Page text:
Knowing how to buy your first home or how to sell your home involves many details better left to real estate professionals. We’ve organized this page with some very useful information. As we guide you through your real estate transaction they will help you understand the steps, processes, expectations, and terminology associated with how to buy your first home or how to sell your home.
Getting Ready to Buy Your Home
Communicate this list to your realtor who will then set up a comprehensive search — including a personal portal into the Multiple Listing Service (MLS) — to assist you in finding your dream home.
Getting Prequalified for a Home Loan
1.) Conventional – A conventional loan is a mortgage that is not guaranteed or insured by any government agency. It is called a “conforming” mortgage because it conforms to guidelines established by Fannie Mae and Freddie Mac. These two government-sponsored enterprises (GSEs) buy mortgages from lenders and sell them to investors. Their purpose is to make mortgages more widely available. All conforming mortgages are also conventional mortgages. They generally require at least 5% down payment and will require private mortgage insurance if your down payment is less than 20%.
2.) FHA – An FHA loan is a mortgage insured by the Federal Housing Administration. A 3.0 to 3.5% down payment is generally required. Borrowers with FHA loans pay for mortgage insurance which protects the lender from a loss if the borrower defaults on the loan. FHA loans can offer attractive interest rates while having less stringent qualifications and credit score requirements. They are referred to as non-conforming loans.
3.) VA – a VA Loan is a home mortgage option available to United States Veterans, Service Members, and not remarried spouses. VA Loans are issued by qualified lenders and guaranteed by the U.S. Department of Veterans Affairs (VA). They generally do not require a down payment or mortgage insurance.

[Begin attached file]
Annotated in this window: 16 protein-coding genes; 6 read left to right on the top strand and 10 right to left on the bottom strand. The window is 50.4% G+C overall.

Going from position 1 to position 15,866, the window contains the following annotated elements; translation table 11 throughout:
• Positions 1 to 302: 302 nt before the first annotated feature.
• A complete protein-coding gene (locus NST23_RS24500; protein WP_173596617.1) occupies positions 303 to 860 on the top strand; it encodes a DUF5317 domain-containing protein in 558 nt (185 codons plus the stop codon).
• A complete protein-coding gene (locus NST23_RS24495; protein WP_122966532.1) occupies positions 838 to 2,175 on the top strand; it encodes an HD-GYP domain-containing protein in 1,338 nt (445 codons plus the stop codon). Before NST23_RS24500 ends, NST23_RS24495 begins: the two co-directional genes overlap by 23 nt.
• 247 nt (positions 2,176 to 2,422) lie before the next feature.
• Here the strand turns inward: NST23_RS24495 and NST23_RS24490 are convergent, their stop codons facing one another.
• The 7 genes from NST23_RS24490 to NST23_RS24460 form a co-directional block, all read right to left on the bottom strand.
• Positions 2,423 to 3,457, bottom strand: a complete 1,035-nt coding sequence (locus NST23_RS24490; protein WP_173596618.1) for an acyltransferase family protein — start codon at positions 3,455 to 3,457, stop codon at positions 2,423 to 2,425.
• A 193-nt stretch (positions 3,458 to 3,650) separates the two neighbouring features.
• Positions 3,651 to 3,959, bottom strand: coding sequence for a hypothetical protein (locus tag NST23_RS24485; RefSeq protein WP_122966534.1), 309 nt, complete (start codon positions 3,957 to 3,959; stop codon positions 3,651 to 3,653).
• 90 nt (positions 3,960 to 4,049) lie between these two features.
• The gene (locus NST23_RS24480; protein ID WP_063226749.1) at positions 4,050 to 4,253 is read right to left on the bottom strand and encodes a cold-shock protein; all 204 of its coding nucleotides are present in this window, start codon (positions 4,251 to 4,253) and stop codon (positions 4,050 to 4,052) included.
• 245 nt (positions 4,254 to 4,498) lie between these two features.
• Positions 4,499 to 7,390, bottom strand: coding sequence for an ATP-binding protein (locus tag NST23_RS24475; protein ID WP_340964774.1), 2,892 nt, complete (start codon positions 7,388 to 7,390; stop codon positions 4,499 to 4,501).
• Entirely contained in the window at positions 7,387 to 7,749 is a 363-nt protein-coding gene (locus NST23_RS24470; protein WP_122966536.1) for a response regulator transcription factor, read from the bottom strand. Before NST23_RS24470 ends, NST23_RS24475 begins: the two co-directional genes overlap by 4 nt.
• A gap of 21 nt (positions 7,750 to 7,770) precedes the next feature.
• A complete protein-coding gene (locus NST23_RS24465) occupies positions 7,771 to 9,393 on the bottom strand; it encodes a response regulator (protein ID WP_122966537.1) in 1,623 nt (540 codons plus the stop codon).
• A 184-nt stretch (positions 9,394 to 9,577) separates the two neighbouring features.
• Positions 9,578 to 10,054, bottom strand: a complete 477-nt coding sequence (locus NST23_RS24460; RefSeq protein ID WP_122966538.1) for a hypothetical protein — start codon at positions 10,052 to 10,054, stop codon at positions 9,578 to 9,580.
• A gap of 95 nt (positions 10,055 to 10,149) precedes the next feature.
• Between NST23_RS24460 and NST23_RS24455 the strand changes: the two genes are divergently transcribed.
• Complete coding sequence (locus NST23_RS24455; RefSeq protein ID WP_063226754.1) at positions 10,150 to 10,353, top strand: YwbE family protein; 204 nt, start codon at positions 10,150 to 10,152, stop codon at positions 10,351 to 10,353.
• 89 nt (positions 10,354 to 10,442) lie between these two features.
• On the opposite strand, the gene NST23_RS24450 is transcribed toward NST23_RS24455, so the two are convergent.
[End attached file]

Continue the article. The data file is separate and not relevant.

#2 Adjustable Rate Mortgage, or ARM. ARM Payments increase or decrease on a regular schedule with changes in interest rates increases are typically subject to limits. Variable rates may be best for buyers who plan to sell within 1-5 years.
#3 Balloon Mortgage: These offers very low rates for an Initial period of time usually 5, 7, or 10 years. When time has elapsed the balance is due or refinanced, though not automatically.
#4 Two-Step Mortgage- Interest rates adjusts only once and remains the same for the life of the loan.
ALSO: Many other types are available, including government-insured mortgages and VA loans for veterans. Talk to lenders and real estate professionals to assess your situation. Buying down the interest rate down can be beneficial. Talk to your Arizona mortgage loan officer to determine if this is an option for you.
If a borrower can’t repay an insured mortgage loan as agreed, the lender may foreclose on the property and file a claim with the mortgage insurer for some or most of the total losses. You generally need mortgage insurance only if you plan to make a down payment of less than 20% of the purchase price of the home. The FHA offers several loan programs that may meet your needs.